Then I don't see you need a repo (or repo-add) at all. See https://wiki.archlinux.org/title/Pacman … cman_cache for ways to share the cache. I would expect that to be rather easier to maintain. A custom repo would be needed if you wanted to include pre-compiled software *not* in the official repos. If that's not the case, I don't see the point.

You shouldn't try to automate updates on Arch, no. If the machines are perfect replicas, you could probably update one and automate the others.

Note that 'control package versions' doesn't make much sense on Arch either. You can't update some packages and not others unless you want to break your system. Partial updates are not supported.

You can, obviously, not update at any given time, but, if you don't update reasonably frequently, you risk running into difficulties.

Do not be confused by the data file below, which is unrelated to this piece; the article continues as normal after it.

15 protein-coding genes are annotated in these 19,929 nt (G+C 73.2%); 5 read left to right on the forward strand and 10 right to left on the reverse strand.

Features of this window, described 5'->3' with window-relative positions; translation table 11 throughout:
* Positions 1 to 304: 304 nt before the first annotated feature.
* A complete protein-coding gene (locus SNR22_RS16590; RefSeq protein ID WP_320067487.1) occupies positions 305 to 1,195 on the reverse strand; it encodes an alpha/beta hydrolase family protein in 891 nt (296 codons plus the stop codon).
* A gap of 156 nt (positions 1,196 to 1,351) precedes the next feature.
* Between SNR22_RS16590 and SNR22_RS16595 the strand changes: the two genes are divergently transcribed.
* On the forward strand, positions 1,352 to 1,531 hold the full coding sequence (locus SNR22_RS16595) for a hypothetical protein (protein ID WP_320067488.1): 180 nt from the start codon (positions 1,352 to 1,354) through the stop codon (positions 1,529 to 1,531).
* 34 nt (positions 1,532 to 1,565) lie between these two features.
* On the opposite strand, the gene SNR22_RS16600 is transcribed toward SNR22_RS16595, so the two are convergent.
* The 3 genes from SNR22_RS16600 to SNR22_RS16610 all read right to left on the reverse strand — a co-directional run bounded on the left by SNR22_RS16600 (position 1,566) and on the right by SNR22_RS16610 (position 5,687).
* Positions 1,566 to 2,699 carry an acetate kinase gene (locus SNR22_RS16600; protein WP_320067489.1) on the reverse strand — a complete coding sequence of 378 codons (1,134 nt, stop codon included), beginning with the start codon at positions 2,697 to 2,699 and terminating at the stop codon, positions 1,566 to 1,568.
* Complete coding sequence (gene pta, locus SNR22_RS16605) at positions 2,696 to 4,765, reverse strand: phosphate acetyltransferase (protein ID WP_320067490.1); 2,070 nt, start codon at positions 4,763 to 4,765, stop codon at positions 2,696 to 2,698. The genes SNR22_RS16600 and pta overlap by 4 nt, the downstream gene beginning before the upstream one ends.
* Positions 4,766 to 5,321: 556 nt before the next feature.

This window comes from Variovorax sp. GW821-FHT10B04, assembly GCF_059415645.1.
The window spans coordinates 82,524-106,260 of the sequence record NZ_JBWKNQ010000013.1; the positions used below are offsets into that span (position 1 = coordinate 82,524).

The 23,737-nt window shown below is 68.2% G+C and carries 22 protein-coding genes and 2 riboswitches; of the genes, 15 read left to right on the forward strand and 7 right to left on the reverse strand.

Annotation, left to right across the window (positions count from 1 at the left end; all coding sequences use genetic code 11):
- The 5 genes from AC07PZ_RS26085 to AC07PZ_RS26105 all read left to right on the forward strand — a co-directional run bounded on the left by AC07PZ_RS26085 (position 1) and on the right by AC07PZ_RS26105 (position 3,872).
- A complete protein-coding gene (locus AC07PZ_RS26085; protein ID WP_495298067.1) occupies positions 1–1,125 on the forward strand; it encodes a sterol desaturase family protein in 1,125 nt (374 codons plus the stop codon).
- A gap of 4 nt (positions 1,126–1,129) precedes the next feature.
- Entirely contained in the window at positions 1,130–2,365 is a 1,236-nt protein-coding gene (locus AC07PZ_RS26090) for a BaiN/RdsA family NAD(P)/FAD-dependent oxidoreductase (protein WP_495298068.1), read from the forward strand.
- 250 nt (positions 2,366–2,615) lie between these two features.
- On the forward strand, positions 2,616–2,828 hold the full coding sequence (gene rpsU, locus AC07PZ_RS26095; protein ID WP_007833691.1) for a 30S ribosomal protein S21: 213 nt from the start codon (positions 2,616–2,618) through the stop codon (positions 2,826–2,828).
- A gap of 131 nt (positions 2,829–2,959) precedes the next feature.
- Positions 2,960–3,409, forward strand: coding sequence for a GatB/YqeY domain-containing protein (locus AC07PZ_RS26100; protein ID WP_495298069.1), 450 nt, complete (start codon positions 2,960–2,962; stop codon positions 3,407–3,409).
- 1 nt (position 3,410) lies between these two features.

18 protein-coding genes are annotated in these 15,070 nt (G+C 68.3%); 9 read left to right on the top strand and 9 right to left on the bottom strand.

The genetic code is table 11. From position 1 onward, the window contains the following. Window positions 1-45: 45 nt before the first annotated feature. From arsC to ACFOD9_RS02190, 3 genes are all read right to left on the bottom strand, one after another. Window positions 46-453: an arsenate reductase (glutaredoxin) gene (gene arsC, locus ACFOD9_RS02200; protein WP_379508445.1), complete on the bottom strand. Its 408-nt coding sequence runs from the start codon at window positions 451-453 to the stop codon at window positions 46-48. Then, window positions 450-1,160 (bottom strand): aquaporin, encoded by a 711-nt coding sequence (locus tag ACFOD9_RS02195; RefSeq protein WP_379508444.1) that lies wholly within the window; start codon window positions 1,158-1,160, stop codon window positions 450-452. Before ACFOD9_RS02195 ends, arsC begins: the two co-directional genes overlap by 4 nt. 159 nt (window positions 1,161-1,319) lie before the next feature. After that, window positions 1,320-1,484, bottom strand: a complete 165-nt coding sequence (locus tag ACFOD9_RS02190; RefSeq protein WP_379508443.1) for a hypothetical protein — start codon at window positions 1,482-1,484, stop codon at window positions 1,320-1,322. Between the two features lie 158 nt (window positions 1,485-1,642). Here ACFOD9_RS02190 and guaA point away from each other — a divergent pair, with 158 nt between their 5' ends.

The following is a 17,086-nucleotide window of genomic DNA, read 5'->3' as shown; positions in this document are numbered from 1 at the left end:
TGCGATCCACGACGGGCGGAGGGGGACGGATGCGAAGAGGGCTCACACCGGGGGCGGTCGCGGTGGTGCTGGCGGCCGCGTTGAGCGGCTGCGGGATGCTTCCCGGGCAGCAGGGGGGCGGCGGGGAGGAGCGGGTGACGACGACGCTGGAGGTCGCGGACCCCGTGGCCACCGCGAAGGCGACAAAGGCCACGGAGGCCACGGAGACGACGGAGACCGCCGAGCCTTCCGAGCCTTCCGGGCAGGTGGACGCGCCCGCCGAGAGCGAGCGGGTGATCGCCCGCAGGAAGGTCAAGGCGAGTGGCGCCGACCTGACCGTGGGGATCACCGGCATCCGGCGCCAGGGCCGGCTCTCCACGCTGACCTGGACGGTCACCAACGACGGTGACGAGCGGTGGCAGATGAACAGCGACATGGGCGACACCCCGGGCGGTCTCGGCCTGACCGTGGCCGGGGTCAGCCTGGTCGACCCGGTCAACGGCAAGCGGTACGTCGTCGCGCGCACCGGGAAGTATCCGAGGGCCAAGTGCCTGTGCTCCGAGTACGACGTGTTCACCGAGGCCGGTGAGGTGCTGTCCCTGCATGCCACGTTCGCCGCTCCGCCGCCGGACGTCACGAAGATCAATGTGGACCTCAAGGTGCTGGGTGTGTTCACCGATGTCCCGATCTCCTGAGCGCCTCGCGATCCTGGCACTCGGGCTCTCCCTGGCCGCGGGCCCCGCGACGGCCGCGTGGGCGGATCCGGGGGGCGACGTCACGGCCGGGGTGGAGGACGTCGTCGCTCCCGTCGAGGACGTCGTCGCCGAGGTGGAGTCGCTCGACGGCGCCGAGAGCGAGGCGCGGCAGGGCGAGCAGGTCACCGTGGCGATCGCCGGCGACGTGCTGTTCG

Last edited by cfr (2022-12-09 23:28:37)


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#5 2022-12-10 02:17:49

Scimmia
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Registered: 2012-09-01
Posts: 10,895

Re: Hosting custom repository - Best way to update it?

You're missing the point. They're trying to freeze the system at a certain point by running their own repos.

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#6 2022-12-10 03:35:50

cfr
Member
From: Cymru
Registered: 2011-11-27
Posts: 7,129

Re: Hosting custom repository - Best way to update it?

Scimmia wrote:

You're missing the point. They're trying to freeze the system at a certain point by running their own repos.

But why can't you freeze it by using a shared cache? If you don't update the machine responsible for the cache, isn't the effect the same? You're controlling the updates on the other machines, so they just don't update.